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Picture a helicopter flying overhead and dropping off $100 bills, which get evenly distributed to all the people on the ground. With no obligation to return it, it’s easy, smooth and free money! Welcome to the helicopter money, a concept making waves in recent times amid zero and negative interest rates prevailing in major economies like Japan and some of the European nations.

What is Helicopter Money?

Helicopter money implies free and irreversible distribution of money to the end consumers. It can be achieved by literally transferring money to individuals’ accounts for free or by reducing taxes universally to all households enabling more disposable money in their hands. Such measures are utilized when the economy is in slowdown or in recession and interest rates are hovering around zero or even turning negative. (For more, see: How Interest Rates Can Go Negative.)

The end aim of helicopter money is to boost consumer demand and spending, and increase inflation to optimum levels, thereby leading to economic recovery. It has emerged as a possible alternative to the widely followed Quantitative Easing (QE) methodology. It is also known by various other names which include Helicopter Drop, QE for the People, Strategic QE, Overt Money Financing, Green QE and Sovereign Money Creation.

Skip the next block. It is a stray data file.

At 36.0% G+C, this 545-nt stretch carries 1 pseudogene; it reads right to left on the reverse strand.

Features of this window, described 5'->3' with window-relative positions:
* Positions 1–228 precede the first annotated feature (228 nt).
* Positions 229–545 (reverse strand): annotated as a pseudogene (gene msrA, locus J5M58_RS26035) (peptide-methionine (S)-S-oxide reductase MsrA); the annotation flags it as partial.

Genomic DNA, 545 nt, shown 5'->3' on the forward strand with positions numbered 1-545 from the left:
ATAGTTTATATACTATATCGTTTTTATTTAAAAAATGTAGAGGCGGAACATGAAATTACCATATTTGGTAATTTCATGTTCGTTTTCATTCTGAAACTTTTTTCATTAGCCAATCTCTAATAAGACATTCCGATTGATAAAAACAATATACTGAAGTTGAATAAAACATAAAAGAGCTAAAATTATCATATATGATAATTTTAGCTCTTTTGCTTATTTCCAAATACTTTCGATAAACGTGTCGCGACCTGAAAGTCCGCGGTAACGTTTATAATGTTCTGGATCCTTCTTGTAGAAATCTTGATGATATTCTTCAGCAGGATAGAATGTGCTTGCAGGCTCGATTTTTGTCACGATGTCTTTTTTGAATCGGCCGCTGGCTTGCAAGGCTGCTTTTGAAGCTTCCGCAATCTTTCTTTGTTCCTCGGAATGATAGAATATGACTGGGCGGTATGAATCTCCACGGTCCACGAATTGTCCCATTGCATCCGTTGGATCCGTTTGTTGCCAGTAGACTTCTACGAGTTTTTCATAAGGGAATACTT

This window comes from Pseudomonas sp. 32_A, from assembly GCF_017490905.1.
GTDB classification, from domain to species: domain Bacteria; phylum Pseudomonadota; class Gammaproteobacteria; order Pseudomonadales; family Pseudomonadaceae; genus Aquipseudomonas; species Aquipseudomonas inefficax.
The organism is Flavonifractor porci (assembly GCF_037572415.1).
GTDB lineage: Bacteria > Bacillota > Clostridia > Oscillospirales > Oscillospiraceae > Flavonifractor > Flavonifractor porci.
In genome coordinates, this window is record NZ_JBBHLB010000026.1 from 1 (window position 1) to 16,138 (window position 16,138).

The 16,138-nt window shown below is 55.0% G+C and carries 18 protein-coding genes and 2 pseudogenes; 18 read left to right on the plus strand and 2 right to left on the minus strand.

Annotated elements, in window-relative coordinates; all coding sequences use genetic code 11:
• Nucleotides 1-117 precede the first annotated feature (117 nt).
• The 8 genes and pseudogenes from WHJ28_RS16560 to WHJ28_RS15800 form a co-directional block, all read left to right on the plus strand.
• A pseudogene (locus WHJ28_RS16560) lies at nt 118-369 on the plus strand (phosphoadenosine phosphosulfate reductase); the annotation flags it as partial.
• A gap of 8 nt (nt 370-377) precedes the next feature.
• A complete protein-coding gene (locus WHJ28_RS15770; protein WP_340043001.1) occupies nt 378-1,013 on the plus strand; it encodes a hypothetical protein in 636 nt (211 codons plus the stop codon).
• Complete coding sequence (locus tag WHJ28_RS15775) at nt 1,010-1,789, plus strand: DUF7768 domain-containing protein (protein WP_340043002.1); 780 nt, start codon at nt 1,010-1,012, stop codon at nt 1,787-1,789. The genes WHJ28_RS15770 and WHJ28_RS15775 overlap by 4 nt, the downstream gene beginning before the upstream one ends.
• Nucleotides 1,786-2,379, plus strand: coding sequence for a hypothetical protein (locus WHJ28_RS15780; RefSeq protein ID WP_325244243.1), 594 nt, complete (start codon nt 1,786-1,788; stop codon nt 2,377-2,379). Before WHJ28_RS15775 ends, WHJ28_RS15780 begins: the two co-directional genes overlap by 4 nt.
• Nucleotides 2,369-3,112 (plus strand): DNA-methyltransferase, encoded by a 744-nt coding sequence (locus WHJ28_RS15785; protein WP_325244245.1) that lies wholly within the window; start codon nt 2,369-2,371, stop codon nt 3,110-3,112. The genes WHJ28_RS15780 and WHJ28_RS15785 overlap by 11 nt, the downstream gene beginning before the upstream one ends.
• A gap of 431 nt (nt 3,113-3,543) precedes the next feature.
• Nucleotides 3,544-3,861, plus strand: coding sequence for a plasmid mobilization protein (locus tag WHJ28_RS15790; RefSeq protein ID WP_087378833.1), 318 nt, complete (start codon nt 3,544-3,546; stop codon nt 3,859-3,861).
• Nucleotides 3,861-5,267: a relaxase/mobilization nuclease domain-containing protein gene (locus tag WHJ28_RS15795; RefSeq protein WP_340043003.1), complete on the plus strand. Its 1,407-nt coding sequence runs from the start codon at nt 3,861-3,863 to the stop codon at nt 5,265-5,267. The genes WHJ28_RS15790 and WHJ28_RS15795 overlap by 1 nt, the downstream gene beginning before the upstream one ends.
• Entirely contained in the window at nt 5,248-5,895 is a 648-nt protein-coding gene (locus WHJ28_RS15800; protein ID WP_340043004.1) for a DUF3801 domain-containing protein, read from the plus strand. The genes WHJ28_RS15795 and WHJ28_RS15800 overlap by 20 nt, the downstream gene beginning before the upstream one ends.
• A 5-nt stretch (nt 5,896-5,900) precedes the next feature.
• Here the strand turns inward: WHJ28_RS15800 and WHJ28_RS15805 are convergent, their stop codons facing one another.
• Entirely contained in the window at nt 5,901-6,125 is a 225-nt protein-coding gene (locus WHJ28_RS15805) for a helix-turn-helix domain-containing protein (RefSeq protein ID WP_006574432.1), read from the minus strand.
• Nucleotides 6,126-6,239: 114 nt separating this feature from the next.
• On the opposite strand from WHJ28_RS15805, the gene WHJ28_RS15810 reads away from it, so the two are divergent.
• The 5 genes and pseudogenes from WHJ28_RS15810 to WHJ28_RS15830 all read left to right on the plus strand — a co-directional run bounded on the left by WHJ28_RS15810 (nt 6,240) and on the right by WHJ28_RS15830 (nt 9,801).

How Helicopter Money Differs from QE

Quantitative easing is essentially an asset swap, where the central banks introduce more money in the market by purchasing government bonds, as well as other assets like commercial bonds, mortgage-backed securities (MBS) and even exchange-traded funds (ETF). QE allows for eliminating limitations on available reserves in the financial sector, and reduces the cost of borrowing as more money is made available in the financial system. However, its impact remains indirect and often not effective to expected levels as it takes time for the benefits to percolate down to different strata of economic systems and sectors. (For more, see: Quantitative Easing: Does it Work?)

Helicopter money has advantages, as money directly reaches the end consumers who would increase spending. The same can be achieved by reducing tax rates, where the end consumer gets the benefit of having more disposable money.